Wheel tax
Richard Sherman

Keeping up with potholes is difficult enough without the Legislature passing more restrictions on road funding, and local officials are understandably perturbed over a bill that might force communities to repeal their wheel taxes.

The wheel tax is no panacea, but it does raise revenue for much-needed repairs. Milton is the latest area city to impose the tax, approving a $30 vehicle registration fee in 2016 to generate about $120,000 each year. The city then formed a 10-year plan identifying maintenance priorities.

Senate Bill 625 and its Assembly companion would upend these plans by requiring Milton and any municipality with a wheel tax or considering one to put the tax to a referendum.

It doesn’t take a political scientist to predict the outcome of such referendums. If given the authority, many voters would be all too happy to reject this tax. These voters often complain the loudest about potholes and crumbling pavement, but they don’t see it as their responsibility to pay for the fixes.

Governing by referendum gives local officials fits. There’s a big difference between holding referendums for one-time capital expenditures and referendums for ongoing expenses. Budgeting decisions are best left to elected representatives who understand the realities of day-to-day governing.

To be sure, some municipalities have rejected wheel tax measures. The town of Beloit rejected a proposal last year, and that’s perfectly fine. Maybe the town’s roads are in better shape than their neighbors (though we doubt it). The important point is that the town’s representatives were free to make that decision.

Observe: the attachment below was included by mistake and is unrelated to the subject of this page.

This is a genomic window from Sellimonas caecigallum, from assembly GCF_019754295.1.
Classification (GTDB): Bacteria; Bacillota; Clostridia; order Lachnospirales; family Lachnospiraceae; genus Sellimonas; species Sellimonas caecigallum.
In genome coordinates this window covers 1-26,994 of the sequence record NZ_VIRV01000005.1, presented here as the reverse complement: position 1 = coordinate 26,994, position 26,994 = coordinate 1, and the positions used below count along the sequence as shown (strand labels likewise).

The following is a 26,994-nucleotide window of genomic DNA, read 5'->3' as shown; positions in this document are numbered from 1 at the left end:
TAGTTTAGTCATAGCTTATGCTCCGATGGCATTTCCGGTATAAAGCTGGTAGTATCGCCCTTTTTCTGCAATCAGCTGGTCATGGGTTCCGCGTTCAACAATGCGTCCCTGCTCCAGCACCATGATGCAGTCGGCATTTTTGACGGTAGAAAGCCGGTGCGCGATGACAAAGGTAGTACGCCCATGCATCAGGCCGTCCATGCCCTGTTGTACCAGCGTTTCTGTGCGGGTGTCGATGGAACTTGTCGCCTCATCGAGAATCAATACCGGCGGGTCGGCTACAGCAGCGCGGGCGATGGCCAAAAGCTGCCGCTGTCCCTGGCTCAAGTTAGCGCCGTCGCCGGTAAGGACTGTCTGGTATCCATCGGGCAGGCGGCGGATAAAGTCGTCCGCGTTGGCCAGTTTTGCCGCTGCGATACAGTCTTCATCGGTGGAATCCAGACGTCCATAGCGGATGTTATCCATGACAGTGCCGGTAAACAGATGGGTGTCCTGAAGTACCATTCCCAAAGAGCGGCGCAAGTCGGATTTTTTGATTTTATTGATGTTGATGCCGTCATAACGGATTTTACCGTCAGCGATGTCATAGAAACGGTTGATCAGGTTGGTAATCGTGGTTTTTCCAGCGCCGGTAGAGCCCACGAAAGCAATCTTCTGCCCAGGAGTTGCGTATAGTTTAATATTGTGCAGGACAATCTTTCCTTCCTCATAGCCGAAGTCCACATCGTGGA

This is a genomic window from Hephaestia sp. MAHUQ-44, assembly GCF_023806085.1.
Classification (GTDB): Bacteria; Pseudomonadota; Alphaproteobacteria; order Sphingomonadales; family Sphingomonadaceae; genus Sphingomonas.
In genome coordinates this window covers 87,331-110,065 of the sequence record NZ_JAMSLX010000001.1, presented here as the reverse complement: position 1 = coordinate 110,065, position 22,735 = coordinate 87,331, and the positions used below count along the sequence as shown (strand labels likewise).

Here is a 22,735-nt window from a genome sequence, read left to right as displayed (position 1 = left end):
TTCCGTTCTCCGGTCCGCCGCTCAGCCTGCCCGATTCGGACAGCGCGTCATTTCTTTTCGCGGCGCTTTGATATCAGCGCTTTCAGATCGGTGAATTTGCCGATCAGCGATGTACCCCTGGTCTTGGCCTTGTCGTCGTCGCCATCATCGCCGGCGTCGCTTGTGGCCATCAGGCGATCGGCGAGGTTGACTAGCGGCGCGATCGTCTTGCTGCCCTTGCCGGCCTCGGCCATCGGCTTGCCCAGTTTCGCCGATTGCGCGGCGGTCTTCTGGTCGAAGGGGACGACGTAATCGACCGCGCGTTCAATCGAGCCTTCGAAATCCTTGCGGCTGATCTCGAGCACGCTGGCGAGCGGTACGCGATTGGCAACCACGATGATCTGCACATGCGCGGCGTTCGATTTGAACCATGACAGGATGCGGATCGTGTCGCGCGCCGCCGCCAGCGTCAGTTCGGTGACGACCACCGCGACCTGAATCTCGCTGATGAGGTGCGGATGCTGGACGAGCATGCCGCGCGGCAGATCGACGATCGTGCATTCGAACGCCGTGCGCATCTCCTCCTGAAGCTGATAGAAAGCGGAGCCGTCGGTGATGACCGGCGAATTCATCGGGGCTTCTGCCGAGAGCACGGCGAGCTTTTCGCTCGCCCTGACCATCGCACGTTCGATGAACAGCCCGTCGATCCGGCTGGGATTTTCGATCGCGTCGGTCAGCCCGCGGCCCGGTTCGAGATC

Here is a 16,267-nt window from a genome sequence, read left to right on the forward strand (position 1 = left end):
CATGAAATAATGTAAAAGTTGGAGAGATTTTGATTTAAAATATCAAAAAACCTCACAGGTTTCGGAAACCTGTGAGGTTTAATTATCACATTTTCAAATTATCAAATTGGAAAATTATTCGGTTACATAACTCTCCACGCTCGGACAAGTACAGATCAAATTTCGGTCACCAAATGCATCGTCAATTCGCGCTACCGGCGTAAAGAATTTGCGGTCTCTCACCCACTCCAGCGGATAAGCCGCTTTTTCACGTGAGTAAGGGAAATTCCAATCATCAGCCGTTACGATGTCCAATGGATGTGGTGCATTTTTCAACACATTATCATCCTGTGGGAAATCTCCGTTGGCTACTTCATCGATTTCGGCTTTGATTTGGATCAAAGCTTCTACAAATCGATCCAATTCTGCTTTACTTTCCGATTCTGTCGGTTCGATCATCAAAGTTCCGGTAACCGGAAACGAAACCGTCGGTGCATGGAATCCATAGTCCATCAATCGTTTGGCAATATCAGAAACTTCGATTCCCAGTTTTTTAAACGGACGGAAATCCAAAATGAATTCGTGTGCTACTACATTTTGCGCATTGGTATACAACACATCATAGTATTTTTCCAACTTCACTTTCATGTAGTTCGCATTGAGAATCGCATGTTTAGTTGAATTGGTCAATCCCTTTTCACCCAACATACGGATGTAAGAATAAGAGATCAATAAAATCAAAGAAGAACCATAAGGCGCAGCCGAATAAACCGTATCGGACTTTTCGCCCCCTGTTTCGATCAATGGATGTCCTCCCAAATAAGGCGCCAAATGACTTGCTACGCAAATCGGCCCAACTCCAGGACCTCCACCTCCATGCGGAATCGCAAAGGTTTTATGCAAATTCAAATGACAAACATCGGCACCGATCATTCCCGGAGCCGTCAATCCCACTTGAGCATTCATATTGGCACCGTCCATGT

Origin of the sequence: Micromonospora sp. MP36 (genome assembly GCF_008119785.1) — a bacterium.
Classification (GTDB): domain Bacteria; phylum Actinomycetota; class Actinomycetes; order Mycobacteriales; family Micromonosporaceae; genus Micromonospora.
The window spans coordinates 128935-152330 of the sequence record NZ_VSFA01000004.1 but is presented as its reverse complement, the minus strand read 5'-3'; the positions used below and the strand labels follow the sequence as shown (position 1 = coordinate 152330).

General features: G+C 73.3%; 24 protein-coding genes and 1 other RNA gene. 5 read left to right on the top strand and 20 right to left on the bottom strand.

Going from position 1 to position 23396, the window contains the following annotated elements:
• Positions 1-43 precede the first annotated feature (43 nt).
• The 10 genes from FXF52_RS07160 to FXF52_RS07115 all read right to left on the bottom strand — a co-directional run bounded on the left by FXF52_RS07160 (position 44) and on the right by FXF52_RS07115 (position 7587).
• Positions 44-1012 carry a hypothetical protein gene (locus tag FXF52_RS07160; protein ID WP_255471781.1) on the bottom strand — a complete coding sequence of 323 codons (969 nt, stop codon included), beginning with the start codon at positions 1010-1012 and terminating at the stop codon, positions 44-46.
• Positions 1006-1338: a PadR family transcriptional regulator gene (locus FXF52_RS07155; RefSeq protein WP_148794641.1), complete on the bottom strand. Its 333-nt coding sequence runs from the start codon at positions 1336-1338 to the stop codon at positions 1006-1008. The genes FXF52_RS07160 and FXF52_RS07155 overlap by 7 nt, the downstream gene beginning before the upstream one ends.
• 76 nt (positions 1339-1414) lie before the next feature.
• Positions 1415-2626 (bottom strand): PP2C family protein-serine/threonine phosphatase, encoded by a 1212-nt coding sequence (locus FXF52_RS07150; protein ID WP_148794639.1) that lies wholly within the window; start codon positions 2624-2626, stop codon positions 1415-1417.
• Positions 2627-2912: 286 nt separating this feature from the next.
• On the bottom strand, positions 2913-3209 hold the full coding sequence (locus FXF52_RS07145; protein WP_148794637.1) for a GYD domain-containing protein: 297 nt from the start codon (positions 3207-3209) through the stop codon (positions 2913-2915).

It comes as little surprise that Sen. Steve Nass of Whitewater, who has also opposed efforts to raise revenues for maintaining Interstates and highways, has taken the lead in advancing the wheel tax referendum requirement.

He proposes rules for municipalities that the Legislature would never dream of imposing on itself. Imagine the chaos on Interstate 90/39 and Interstate 94 (which are already a mess in parts) if the state decided to tie transportation funding to the outcome of a statewide referendum. State government doesn’t operate by referendum—and thank goodness.

Nass hasn’t earned his indignation. He portrays the wheel tax as a deceptive loophole around state-imposed levy limits. But those levy limits coupled with a lack of state aid have left municipalities with few options to raise the money needed to maintain local roads.

Republicans in other states haven’t been so myopic in their approach to funding infrastructure. While the Wisconsin Legislature and Gov. Scott Walker rejected even a modest increase in the gasoline tax last year, the Republican-controlled Indiana Legislature voted to raise taxes and fees to generate as much as $1.2 billion annually for that state’s roadways. Indiana backed the increases because Republicans there understand economic growth depends on quality infrastructure.

Janesville and Milton are aggressively pursuing new manufacturers, and Janesville plans to redevelop the former GM plant site within the next year. Janesville generates about $1 million annually from its wheel tax, and like Milton it cannot afford to suddenly lose that revenue stream.

The wheel tax gives municipalities some means of addressing their most urgent needs.

To take away this small pot of revenue would reveal just how out of touch our Legislature has become.

Keeping up with potholes is difficult enough without the Legislature adopting new restrictions on funding roadway projects, and Milton officials are understandably perturbed over a bill that might force it to repeal its new wheel tax.

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